A Woman's Face

1941

A Woman's Face

Critics Consensus

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100%

TOMATOMETER

Total Count: 7

82%

Audience Score

User Ratings: 486

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Movie Info

A remake of the Swedish film of the same name (see entry 55092), MGM's A Woman's Face was reshaped into one of Joan Crawford's best vehicles. Told in flashback from the vantage point of a murder trial, the story concerns a female criminal whose face is disfigured by a hideous scar. The plastic-surgery removal of this disfigurement has profound repercussions, both positive and tragically negative. The film's multitude of subplots converge when Conrad Veidt, Joan's lover and onetime partner in crime, is murdered. Melvyn Douglas costars as the beneficent cosmetic surgeon who becomes Joan's lover, while Osa Massen appears as Douglas' vituperative wife. Making his American screen debut in the role of Veidt's father is Albert Basserman, who spoke no English and had to learn his lines phonetically. Both A Woman's Face and its Swedish predecessor were based on Il Etait Une Fois, a play by Francis de Croiset.

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Critic Reviews for A Woman's Face

All Critics (7) | Fresh (7)

Audience Reviews for A Woman's Face

  • Jan 25, 2012
    Right after directing "The Philadelphia Story," George Cukor made the unfairly forgotten melodrama "A Woman's Face," starring Joan Crawford and a great supporting cast that included Melvyn Douglas and a demonic Conrad Veidt. It's certainly not a great film. But like the vast majority of 1940s melodramas, it's been weirdly forgotten. The first thing that hit me when it started was the unbelievably cheap sets. I don't know how Cukor tolerated cardboard sets. But I put that out of my mind and focused on the story, which was actually quite interesting. A woman (Crawford) has a disfigured face resulting from a house fire that occurred when she was a child. The social and erotic ostracism she experienced because of the disfigurement has turned her soul black. She is just one step away from becoming a serial killer. She meets her demonic equal (Veidt), and they team up to kill a five-year-old boy who stands in the way of Veidt inheriting a fortune. I kid you not; this story gets quite dark. There are other dimensions to the story that add some nice richness. If not for the cheap sets and rancid B-movie music, "A Woman's Face" could have been a major film. The sequence where Crawford is on the verge of killing the child is unforgettable. Oh, and did I say the film is set in Sweden? Sweden, of all places. But all the dialogue is in English. Odd little movie. (Just FYI -- Cukor doesn't have much name recognition these days, but he directed many famous movies, including 'My Fair Lady,' 'Adam's Rib,' 'Born Yesterday,' and the Judy Garland version of 'A Star is Born.')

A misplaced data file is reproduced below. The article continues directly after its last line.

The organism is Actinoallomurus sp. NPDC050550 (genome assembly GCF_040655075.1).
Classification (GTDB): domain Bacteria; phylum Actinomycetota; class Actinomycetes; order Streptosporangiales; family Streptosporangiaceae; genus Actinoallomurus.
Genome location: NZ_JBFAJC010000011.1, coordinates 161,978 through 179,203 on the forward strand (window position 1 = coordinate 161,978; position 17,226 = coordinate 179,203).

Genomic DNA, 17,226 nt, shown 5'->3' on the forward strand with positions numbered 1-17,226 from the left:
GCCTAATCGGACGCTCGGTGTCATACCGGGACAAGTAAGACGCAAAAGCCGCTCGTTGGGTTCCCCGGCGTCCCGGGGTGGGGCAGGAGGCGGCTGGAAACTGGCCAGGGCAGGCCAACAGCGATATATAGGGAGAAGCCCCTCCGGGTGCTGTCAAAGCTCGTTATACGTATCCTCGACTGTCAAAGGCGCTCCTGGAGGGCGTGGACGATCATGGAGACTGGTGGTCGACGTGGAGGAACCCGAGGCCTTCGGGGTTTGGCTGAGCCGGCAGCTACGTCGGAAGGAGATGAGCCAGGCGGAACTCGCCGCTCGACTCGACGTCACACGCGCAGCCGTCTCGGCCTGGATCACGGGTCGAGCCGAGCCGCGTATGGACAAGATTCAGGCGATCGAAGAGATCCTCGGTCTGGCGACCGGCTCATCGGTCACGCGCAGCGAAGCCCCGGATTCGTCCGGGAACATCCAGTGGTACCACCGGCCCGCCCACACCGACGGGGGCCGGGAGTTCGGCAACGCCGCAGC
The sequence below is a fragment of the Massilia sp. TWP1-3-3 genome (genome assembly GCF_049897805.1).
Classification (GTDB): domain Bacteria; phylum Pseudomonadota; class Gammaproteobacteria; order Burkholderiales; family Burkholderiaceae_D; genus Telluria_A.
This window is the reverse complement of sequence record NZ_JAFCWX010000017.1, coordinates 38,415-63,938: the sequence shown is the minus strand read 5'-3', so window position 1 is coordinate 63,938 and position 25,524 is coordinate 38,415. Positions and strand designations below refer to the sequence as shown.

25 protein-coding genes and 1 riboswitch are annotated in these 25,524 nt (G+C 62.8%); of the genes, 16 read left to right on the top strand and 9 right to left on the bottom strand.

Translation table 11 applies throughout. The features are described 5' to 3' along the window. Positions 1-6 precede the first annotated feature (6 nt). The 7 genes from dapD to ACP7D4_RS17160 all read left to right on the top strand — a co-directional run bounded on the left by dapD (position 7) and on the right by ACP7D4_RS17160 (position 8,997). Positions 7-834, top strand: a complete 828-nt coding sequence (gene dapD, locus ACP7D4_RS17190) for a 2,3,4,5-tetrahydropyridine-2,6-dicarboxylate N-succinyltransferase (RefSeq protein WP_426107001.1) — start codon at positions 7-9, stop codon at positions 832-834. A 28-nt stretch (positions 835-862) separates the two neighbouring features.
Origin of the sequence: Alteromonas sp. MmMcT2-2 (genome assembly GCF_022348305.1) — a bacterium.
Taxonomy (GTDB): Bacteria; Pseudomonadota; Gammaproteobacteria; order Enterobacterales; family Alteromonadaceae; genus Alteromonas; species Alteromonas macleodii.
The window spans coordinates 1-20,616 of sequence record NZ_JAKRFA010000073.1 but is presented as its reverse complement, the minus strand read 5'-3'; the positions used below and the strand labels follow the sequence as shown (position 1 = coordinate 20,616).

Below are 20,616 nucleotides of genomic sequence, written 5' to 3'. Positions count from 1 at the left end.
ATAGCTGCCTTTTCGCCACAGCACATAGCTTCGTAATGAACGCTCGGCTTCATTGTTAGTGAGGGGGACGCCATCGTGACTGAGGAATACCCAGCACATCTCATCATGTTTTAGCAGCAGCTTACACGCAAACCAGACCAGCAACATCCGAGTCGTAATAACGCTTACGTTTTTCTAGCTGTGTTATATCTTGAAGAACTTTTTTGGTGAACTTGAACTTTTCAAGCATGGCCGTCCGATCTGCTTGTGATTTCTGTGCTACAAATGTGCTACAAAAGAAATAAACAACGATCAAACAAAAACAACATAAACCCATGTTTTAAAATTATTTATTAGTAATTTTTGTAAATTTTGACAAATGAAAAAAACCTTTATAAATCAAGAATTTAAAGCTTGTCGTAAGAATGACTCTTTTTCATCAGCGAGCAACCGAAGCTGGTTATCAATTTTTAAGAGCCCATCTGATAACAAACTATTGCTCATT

William D Super Reviewer
  • Jun 06, 2008
    Not as good as the original Swedish film with Ingrid Bergman.
    Valerie G Super Reviewer
  • Dec 02, 2007
    dark material for cukor, better known for his comedies. he manages to draw a nicely restrained performance from joan crawford, as a woman whose fate is twisted by her disfigured face. and no one does evil like conrad veidt. i'd love to see the original swedish film with ingrid bergman but it must be nearly impossible to find. only one flixster rating!
    Stella D Super Reviewer
  • Dec 01, 2007
    Sometimes I actually prefer A Woman's Face over Mildred Pierce - Cukor seems to have subdued Crawford a little, making her seem less histrionic - softer and less brittle. But I suppose that's why it's less popular - we want the brittle glamour and we love to see Joanie "suffering in furs". In 'Mildred Pierce' we don't quite believe her as a frumpy house-wife, wearing a pinnie, baking pies so as soon as she dons the shoulder-pads and starts bashing Vida about, we cheer! But Anna Holm is a great character too and just as exciting to me. Scarred physically as well as mentally, Anna takes her misfortunes out on the silly 'beautiful' women of the film with blackmail. It's not long before she is falling for the insidious charms of Conrad Veidt and is seduced into the worst of all crimes - the murder of a child. This poses a troubling flaw in her character (probably not intentional). You don't know till the end of the flic whether she carries out her heinous act or not (this being Hollywood you have a fair idea though!) but the fact that she, at least, considers it seriously is infinitely harder to forgive than her blackmail endeavours. It does add to your interest in Anna though - but at the same time you sympathize with her less. It's still a marvelous film and Crawford is great. Veidt, as usual, is wonderfully malevolent as the villain of the piece and their scenes together are eery and spellbinding (despite some dodgy dialogue) . Many of the minor characters do a fine job too - I particularly liked Albert Bassermann's crusty old Consul and Ossa Massen is a delight as one of Crawford's 'silly' victims (Crawford gets to give her a good slapping). Melvyn Douglas, on the other hand, is only adequate. To me he seems to be in the wrong movie - his screwball and matinée idol pedigree doesn't ring true in such a dark and gothic tale. It's surprisingly cinematic for a Cukor pic (As great as I think his films are, I do find them a little flat visually) - looking very noirish and gothic - especially the way Crawford is lighted. And it has a very exciting chase in the snow for a finale. It has it's faults but they are few and minor. I defy you not to enjoy it!
    William S Super Reviewer

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